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  • Collect seashells by the seashore

    Talk a walk along the beach, gathering any pretty or interesting seashells you find. Save them for a beach diorama or make a sandcastle and use them as decoration.

    A hat will do wonders when protecting you from the sun. Bring a bag from home that can always be your nature collection bag.

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  • Where in the world are you dressing up?

    Imagine a very hot or cold place in the world. What kind of plants and animals are there? What would the people wear? Dress up like you are at that place for fun.

    Some ideas: the desert; Antarctica; Africa; the tundra. Or imagine what it would feel like in some of the books or movies your kids enjoy.

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  • Listen for bird sounds

    Sit or lay down on the ground in your yard or at a park. Can you hear bird sounds? They're happy to sing for you and your kids

    A great activity for your early risers as birds are most vocal in the morning. Older children might enjoy bringing binoculars and trying to find the birds in the trees or identifying which ones make certain calls.

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  • What seed do I have?

    Help your child cut open many different fruits to observe the seeds. Give each child one of each kind of seed. Pick one of those seeds. Start to describe it. Ask the children if they can guess which seed you have picked.

    Be careful whenever you're using knives or other sharp objects and working with kids. Look some of the fruits up online to have some extra info to share with the kids.

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  • Stay up and stargaze

    Stay up past your kid's bedtime and take them outside or look out a window to look at the stars. Tell stories or try to identify the stars that you're familiar with.

    Look up one of the astronomical myths for extra story telling power.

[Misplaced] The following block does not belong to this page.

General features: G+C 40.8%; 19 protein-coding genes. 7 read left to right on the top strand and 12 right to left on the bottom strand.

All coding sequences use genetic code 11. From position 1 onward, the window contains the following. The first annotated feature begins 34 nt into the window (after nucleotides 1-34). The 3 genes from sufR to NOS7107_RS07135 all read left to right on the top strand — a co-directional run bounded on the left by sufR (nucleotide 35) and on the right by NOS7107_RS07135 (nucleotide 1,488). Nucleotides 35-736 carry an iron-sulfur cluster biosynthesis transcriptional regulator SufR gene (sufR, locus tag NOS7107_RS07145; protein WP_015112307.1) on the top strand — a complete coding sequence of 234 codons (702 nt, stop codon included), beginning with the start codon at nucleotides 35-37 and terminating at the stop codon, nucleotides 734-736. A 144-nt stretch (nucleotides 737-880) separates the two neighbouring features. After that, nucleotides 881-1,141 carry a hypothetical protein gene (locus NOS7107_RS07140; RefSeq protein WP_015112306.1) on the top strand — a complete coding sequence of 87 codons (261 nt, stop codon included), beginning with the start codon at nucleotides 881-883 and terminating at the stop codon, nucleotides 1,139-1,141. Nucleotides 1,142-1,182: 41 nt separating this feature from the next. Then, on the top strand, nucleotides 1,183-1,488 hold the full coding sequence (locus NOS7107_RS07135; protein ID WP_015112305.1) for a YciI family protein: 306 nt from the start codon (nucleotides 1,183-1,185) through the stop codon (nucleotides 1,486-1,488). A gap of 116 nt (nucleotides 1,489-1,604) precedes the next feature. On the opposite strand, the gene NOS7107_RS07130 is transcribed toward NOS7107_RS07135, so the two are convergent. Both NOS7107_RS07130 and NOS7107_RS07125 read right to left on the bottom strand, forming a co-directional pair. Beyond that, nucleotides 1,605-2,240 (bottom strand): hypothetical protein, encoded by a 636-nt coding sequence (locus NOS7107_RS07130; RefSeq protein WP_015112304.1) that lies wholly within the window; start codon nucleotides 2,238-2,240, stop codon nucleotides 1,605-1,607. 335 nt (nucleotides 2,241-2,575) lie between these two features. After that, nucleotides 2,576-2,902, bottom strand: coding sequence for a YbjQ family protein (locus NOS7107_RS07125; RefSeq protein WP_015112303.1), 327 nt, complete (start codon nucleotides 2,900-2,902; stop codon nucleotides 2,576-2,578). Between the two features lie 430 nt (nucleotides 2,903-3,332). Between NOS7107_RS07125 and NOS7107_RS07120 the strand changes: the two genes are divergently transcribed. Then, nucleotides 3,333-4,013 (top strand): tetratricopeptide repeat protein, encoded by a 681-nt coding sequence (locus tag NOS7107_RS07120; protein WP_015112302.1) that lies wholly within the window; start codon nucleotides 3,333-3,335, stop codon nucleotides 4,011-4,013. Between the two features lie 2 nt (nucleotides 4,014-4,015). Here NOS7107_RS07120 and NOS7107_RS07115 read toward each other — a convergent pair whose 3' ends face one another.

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  • Keep a flower tally

    Count the flowers in your garden in the spring once a week for three weeks. Compare your tallies. Your kids will have fun watching the numbers go up as the flowers bloom into Spring.

    If you think you are at the highest tally, take some pictures of the flowers! You can also show your children how to make flower clippings when you're ready to stop counting.

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  • Make a cubby with twigs

    Your little builder will have fun doing this on his own or with help. All that is needed is a pile of twigs or small sticks. Add a roof to the cabin by laying some light leaves out on top.

    Take it to the next level by creating a stick fence around the cabin or outlining a driveway with grass.

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  • Create a scene with a nature diorama

    You can do this creative activity with any old shoebox. Use natural materials like grass and twigs to make something different such as a car going down a street. Alternatively use the items to recreate the outdoors inside.

    Some glue will help you stick sticks to the side of the box or grass to the floor.

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  • Identify plants and trees

    Check a local plant guide out from the library. Take a walk around your garden or a near park. Can you identify the different plants and trees? What other plants and trees do you see near?

    Keep a journal of all the different things that you find. Next time, take a book out from of a faraway place's plant and animals. How are they different? Once your kids know the lay of the land, let them take some friends around and show them what they know.

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  • Become a master grass whistler

    Want to whistle a tune? Your child can make a grass whistle easily with a blade of grass between their thumbs. You place the blade of grass tightly between your thumbs side-to-side. Go ahead and blow through the hole created between your thumbs' knuckles and base.

    Thick blades of grass will really make some noise. Having trouble making the whistle? Ask a neighbour or friend? someone is sure to know the trick! Try out some other whistles. Who can whistle using their fingers?

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  • Bug finder challenge

    Some bugs can be pretty sneaky. Try finding some of the harder to spot ones like stick insects or grasshoppers. These interesting guys are known as camouflage bugs.

    Get a bug picture book out from the library to help you identify them. Draw some of the cooler ones so you have keepsakes.

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  • Dramatic dewy spider webs

    In the morning, look for dew-decorated spider webs. How many can you find? What else is covered in dew?

    Ask your older children what dew is. Go to the library with them or help them look it up online. Good activity for children who have a fear of spiders because it might give them a reason to enjoy them.

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